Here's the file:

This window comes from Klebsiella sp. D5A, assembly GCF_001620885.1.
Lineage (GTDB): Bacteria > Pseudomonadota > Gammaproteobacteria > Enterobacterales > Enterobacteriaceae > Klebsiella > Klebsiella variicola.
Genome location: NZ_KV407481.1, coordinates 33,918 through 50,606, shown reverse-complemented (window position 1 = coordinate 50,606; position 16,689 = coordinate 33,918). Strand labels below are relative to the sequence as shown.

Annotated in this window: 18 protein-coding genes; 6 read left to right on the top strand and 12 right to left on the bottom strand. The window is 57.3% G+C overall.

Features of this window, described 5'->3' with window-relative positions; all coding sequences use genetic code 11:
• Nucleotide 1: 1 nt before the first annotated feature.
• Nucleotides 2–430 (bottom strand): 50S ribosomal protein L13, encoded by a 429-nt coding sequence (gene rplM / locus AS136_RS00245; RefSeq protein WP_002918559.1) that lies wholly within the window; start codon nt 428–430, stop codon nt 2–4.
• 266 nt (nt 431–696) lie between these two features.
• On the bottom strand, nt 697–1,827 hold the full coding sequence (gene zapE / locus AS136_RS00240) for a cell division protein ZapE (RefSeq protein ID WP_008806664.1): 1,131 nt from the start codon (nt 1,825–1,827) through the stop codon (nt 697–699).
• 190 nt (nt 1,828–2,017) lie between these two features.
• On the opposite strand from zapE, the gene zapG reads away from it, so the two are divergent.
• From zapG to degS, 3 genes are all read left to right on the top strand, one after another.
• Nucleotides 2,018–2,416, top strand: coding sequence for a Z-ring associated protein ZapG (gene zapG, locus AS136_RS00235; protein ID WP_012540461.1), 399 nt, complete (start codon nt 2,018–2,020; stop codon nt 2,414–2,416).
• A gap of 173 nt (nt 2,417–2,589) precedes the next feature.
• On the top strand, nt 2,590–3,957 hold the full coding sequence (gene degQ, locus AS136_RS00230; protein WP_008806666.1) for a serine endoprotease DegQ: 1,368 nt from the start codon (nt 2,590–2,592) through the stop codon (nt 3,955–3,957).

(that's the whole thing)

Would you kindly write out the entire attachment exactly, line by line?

This window comes from Klebsiella sp. D5A, assembly GCF_001620885.1.
Lineage (GTDB): Bacteria > Pseudomonadota > Gammaproteobacteria > Enterobacterales > Enterobacteriaceae > Klebsiella > Klebsiella variicola.
Genome location: NZ_KV407481.1, coordinates 33,918 through 50,606, shown reverse-complemented (window position 1 = coordinate 50,606; position 16,689 = coordinate 33,918). Strand labels below are relative to the sequence as shown.

Annotated in this window: 18 protein-coding genes; 6 read left to right on the top strand and 12 right to left on the bottom strand. The window is 57.3% G+C overall.

Features of this window, described 5'->3' with window-relative positions; all coding sequences use genetic code 11:
• Nucleotide 1: 1 nt before the first annotated feature.
• Nucleotides 2–430 (bottom strand): 50S ribosomal protein L13, encoded by a 429-nt coding sequence (gene rplM / locus AS136_RS00245; RefSeq protein WP_002918559.1) that lies wholly within the window; start codon nt 428–430, stop codon nt 2–4.
• 266 nt (nt 431–696) lie between these two features.
• On the bottom strand, nt 697–1,827 hold the full coding sequence (gene zapE / locus AS136_RS00240) for a cell division protein ZapE (RefSeq protein ID WP_008806664.1): 1,131 nt from the start codon (nt 1,825–1,827) through the stop codon (nt 697–699).
• 190 nt (nt 1,828–2,017) lie between these two features.
• On the opposite strand from zapE, the gene zapG reads away from it, so the two are divergent.
• From zapG to degS, 3 genes are all read left to right on the top strand, one after another.
• Nucleotides 2,018–2,416, top strand: coding sequence for a Z-ring associated protein ZapG (gene zapG, locus AS136_RS00235; protein ID WP_012540461.1), 399 nt, complete (start codon nt 2,018–2,020; stop codon nt 2,414–2,416).
• A gap of 173 nt (nt 2,417–2,589) precedes the next feature.
• On the top strand, nt 2,590–3,957 hold the full coding sequence (gene degQ, locus AS136_RS00230; protein WP_008806666.1) for a serine endoprotease DegQ: 1,368 nt from the start codon (nt 2,590–2,592) through the stop codon (nt 3,955–3,957).